There’s a stigma that trying new things means you’re not good enough on your own. But there’s nothing wrong with a little backup. If you were told that you could hit more home runs by adjusting your swing, wouldn’t you try? The best players use the best gear, and it’s the same with sex toys and lube. Shop for a new vibrator together, get the best quality lube, and keep an open mind to what could be your new favorite thing.

Don’t Change It Up

No, this isn’t a typo. And yes, we know how contradictory this is, but stick with us for a sec. Picture this — you’re having sex and your partner is doing exactly the right thing. Everything feels incredible and you’re so close to an orgasm. And right at the last minute, they change the rhythm of what they're doing. Sure, it might still feel good, but the orgasm just fell out of reach. Not ideal, right? 

During sex, when your partner tells you that it feels good, they are about to cum, or to keep doing that thing you’re doing, don’t change it up. Don’t go faster, harder, slower, anything. Keep doing exactly what you are doing. You’re hitting the right spot! Ride it out to the end.

Winning Without An Orgasm

Sometimes an orgasm for both partners just isn’t in the cards. It’s not the end of the world and it doesn’t mean the sex wasn’t good. You could have sex that felt incredible, but an orgasm didn’t happen. There are so many factors that can contribute to an orgasm not happening. 

The brain is often referred to as the biggest sex organ because that’s the control center. It’s where arousal, lubrication, pleasure, and everything else is triggered. So it makes sense that if we’ve got other things happening in our brains, our body might not align. Certain medications like antidepressants and SSRIs can lower libido and make it harder to orgasm. Stress or having a bad day can impact if you’re in the mood. In a recent blog article, we spoke with Emily Nagoski, PhD, and she went over the dual-control model. There are things that turn us on and turn us off. These impact how we feel about sex at any given moment, levels of desire, and ultimately orgasms. The house being a mess or having a meeting go poorly at work can actually impact your orgasms. So if an orgasm doesn't happen, don’t take it personally. Instead, have a post-sex debrief to check in. Keep things light! This is a great opportunity to reassure your partner that there’s no pressure to orgasm and your time together was amazing with or without an orgasm. Having an orgasm doesn’t qualify good sex, and the most important thing is that both people had a fun and pleasurable time together.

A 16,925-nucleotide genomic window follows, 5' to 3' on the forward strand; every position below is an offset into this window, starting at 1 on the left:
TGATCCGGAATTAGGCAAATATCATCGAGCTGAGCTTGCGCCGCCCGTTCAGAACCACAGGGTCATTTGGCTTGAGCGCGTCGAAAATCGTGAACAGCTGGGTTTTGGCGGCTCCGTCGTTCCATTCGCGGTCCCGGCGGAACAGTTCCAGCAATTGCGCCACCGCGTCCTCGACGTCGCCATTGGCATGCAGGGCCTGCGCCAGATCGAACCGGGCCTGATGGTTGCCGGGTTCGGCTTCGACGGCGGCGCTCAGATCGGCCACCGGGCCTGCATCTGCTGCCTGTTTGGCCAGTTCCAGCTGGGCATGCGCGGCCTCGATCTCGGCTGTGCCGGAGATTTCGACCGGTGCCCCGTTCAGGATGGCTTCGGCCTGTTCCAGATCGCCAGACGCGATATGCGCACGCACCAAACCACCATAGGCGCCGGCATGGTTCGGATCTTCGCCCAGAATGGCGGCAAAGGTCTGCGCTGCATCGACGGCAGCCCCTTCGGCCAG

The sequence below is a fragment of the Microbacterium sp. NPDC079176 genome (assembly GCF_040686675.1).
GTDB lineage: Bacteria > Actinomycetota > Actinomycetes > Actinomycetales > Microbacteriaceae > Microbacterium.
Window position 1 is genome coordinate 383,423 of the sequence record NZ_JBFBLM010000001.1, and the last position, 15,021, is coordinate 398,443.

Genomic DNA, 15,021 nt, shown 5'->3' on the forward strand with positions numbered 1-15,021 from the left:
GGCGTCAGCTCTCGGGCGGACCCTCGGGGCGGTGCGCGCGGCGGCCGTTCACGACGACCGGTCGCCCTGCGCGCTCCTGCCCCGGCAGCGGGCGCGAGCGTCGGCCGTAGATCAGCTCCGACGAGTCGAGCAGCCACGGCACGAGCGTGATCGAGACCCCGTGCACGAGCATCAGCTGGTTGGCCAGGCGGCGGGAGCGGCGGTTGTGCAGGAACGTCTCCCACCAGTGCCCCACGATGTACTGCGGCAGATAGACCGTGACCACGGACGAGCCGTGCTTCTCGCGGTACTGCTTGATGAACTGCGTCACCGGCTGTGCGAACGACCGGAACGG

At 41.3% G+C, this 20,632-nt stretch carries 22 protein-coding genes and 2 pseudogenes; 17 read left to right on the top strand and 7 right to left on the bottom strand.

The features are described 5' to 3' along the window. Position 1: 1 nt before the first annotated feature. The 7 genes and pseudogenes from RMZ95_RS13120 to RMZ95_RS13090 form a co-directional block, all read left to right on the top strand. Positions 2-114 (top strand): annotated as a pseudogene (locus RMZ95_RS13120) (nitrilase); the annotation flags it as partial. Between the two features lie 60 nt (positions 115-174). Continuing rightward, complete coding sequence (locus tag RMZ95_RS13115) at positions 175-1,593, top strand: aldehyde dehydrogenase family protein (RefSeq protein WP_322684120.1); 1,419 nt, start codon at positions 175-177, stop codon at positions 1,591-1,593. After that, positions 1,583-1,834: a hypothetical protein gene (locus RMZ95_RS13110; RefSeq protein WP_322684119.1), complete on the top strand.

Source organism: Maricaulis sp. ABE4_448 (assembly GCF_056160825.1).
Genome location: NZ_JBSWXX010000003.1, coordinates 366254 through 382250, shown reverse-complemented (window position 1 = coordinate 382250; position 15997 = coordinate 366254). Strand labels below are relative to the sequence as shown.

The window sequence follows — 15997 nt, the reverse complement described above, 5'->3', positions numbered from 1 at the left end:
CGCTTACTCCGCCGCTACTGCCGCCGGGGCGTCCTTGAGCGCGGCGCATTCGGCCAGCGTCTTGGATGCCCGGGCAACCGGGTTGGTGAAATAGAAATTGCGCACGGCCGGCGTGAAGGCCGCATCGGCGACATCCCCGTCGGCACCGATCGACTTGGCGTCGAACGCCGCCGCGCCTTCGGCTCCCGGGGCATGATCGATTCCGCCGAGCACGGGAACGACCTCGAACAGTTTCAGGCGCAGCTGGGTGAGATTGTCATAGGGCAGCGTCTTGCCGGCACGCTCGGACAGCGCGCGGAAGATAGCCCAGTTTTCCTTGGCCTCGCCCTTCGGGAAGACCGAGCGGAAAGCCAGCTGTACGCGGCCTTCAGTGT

A lot goes into an orgasm and it really can be a team sport. While it might be nice if there was a simple play that led you and your partner right to an orgasm, it’s pretty cool how much is involved to achieve all that pleasure. So the next time you’re having sex, remember that it’s more than just natural skill. Good sex and orgasms are a combination of practice, some skill, communication, and having the right gear and circumstances. Spend the time to figure out your own formula with your partner, and we promise it will be worth it.